3. I have to disagree with the comment about a “treat” every day causing future illness…I suppose it depends on the size and content of the food item, but in moderation, even a DAILY “Treat” won’t cause health problems in the future. It’s great to talk about the health benefits of certain foods, but we need to be careful not to demonize certain foods because it will create too much emotion around them. Fear isn’t a good motivator. We can say that apples are GOOD, without needing to say that cookies are BAD, for example. The important thing is to actually take the focus OFF of food…whatever issue we focus on just gets BIGGER.

  4. My kids eat as much as they want of what is offered. Sometimes they eat three servings of chicken. Sometimes they eat nothing but two bites of rice. They have been taught “listen to your body.” When they are eating, we encourage them to stop. And listen. It’s so cute how they pretend their bodies are talking to them. Then if they are still hungry, they keep eating. If they’re not, they stop.

    We eat sweets. We don’t make a big deal about sweets being a “treat” though. Anything sweet, including fruit, is just another food, not its own separate category. It’s all part of a balanced eating habit. And it’s no different when it comes to listening to their bodies. I have had my kids take one bit of a cupcake and throw the rest away because their bodies said they were full.

    I don’t think my 5-year-old daughter even knows what “weight” is. We don’t use that word. Nor “diet” nor “fat.” It’s just not part of our family vocabulary. It helps that we don’t watch commercial television too. 🙂

    • Today while volunteering in my daughter’s classroom, I stayed for snack break. The boy sitting next to my daughter had a sandwich bag of eight Double Stuff Oreos and a water bottle full of what looked like Tang or Kool Aid. He ate ALL of it.

      Actually, most of the children’s snacks were high in sugar, and the portion sizes were huge. We had to separate the idea of sweets, because what Amelia was encountering once she started going to full-days int he public schools was blowing her mind. I now had to parent around the eating habits of 23 other families because all of it was influencing Amelia.

      Not to mention the school lunches…..Tater tots, chocolate milk, and a bag of Cheetohs……The game changes on us, and we have to adjust. Thankfully, Amelia thinks her healthy snacks and lunches from home are great.

      • Rylie goes to full day public kindergarten. Luckily she thinks hot lunch is gross. I understand why parents would need to make sweets a separate category. I’m just glad we haven’t had to yet. I’m doing my best to teach my kids “intuitive eating” and i’m just hoping it sticks. If we need to change our approach we’ll be flexible.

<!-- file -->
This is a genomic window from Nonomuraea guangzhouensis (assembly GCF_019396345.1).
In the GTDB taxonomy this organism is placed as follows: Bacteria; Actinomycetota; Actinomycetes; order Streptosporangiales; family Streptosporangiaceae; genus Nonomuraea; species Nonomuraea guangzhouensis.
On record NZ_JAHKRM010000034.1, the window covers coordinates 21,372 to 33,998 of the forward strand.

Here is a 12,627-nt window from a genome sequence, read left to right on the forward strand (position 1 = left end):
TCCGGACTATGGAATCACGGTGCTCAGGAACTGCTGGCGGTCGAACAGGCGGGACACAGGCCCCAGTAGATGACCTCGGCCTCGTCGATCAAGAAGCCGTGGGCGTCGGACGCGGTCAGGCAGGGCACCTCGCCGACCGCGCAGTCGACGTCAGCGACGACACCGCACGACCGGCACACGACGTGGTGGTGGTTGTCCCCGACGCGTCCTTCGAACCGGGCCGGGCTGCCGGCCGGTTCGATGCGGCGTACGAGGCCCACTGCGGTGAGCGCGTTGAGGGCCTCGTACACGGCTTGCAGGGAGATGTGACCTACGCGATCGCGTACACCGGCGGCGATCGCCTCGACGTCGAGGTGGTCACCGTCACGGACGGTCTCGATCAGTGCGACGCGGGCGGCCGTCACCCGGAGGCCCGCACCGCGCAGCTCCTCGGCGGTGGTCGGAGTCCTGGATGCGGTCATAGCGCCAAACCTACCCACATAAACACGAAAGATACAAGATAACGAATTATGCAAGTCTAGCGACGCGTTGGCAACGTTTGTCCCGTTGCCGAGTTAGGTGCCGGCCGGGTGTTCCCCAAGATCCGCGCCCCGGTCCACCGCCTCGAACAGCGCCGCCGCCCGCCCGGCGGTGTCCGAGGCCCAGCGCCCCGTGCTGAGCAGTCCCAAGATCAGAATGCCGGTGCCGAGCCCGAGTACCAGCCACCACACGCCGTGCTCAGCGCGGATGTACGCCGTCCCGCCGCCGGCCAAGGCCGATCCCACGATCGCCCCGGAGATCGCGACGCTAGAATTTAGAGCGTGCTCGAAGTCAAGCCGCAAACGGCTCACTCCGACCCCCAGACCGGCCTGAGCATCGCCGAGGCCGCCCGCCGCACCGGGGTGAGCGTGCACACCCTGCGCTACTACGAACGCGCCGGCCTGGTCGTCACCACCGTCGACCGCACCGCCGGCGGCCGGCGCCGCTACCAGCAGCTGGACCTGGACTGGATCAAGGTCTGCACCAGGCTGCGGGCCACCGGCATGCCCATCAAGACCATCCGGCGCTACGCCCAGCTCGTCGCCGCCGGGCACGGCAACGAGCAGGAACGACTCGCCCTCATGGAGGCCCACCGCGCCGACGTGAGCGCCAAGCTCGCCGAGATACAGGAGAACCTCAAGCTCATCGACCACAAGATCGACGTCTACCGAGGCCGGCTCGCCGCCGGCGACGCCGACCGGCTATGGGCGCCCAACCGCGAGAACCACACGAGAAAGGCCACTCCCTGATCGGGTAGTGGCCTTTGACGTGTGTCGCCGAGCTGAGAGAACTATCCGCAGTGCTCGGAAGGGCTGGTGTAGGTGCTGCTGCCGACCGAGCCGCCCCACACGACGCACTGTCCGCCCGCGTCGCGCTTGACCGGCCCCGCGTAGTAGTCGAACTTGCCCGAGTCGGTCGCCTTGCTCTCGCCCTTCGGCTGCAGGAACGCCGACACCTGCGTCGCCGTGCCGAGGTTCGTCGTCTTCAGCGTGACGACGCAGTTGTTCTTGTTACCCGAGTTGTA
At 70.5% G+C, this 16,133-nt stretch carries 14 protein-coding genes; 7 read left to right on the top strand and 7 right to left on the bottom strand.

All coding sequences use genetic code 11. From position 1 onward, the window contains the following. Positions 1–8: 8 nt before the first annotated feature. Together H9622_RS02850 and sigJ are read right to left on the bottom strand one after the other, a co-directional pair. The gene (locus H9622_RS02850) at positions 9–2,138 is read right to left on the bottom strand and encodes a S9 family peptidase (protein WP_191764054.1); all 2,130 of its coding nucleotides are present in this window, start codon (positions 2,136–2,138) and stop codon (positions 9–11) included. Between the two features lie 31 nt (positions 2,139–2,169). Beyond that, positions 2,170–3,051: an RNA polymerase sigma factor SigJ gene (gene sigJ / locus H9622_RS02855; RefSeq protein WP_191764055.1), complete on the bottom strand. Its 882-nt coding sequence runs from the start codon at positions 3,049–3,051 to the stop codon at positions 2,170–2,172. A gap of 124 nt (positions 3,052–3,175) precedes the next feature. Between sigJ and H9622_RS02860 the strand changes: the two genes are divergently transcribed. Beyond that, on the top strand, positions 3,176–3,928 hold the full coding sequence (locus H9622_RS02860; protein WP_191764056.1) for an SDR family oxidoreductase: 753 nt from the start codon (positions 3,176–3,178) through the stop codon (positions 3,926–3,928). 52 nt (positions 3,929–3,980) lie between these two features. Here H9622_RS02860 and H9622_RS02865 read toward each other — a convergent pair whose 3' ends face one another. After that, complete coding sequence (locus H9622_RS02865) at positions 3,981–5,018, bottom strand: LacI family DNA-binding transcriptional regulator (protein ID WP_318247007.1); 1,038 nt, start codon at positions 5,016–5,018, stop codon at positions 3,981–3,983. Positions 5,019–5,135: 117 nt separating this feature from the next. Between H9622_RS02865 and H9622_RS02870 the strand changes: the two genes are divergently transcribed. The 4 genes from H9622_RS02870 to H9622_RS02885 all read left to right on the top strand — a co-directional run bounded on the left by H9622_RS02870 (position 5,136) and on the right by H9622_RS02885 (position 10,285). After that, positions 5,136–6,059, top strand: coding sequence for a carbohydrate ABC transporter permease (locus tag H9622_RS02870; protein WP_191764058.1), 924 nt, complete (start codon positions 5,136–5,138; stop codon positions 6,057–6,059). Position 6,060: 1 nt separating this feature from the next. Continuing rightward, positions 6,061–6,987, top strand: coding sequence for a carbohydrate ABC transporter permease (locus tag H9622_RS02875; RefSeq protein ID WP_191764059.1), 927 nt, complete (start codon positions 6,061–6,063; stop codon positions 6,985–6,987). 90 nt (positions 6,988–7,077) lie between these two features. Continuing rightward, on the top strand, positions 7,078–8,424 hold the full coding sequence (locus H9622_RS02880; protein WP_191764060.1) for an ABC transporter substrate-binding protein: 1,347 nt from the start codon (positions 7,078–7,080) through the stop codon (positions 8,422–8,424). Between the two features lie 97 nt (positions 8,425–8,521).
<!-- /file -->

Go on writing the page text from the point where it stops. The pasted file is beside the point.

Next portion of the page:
• Robyn, I LOVE what you said and agree wholeheartedly. Our kids have to FEEL what’s right for them. Sometimes when my kids get home from school they want chips, sometimes they want cucumbers and sometimes they don’t want anything and I LOVE that because it shows me that they are listening to what their bodies are asking and NOT asking for.

      As parents we can help them learn how great healthier foods taste and feel by having them easily accessible in the house…a bowl of washed fruit on the kitchen table can be surprisingly tempting… :o)

  5. The thing is, a newborn’s body does well at getting the amount of milk that it needs, but as children get older, parents choose foods for them. And different kinds of food trigger different responses in the body and brain. I believe that if a child is provided with a healthy, natural variety of foods, the child will naturally eat the right amount. When the only sugary foods that humans could get were sugar cane and fruits (they had to chew up the fiber part and digest it in order to enjoy the sweet part), do you think they could eat too much of them? NO! They were harder to obtain and eat than the wide variety of processed foods in our grocery stores. And they were not nearly as fatty.

    But what if children are provided with excess foods – fried food – sugary food – that have not been a part of the human diet for millions of years? I think it is very possible that parents are giving their children foods that are short-circuiting the body’s natural cues.

    The way that parents think about food will definitely be passed to their children, and unfortunately there are way too many adults who only try to eat well because they are worried about their weight. They go on diets because of weight, and the diets don’t work, and then they go for a while without caring about themselves at all. Children see all of this behavior – they see that parents talk about “weight” and not “health.” Kids aren’t stupid.

    “Research shows that putting too much of an emphasis on food and weight will not encourage healthy eating but may initiate a preoccupation with body image.” I think this statement misses the point entirely. What encourages healthy eating? And what encourages a preoccupation with weight? Those are two different questions with different answers.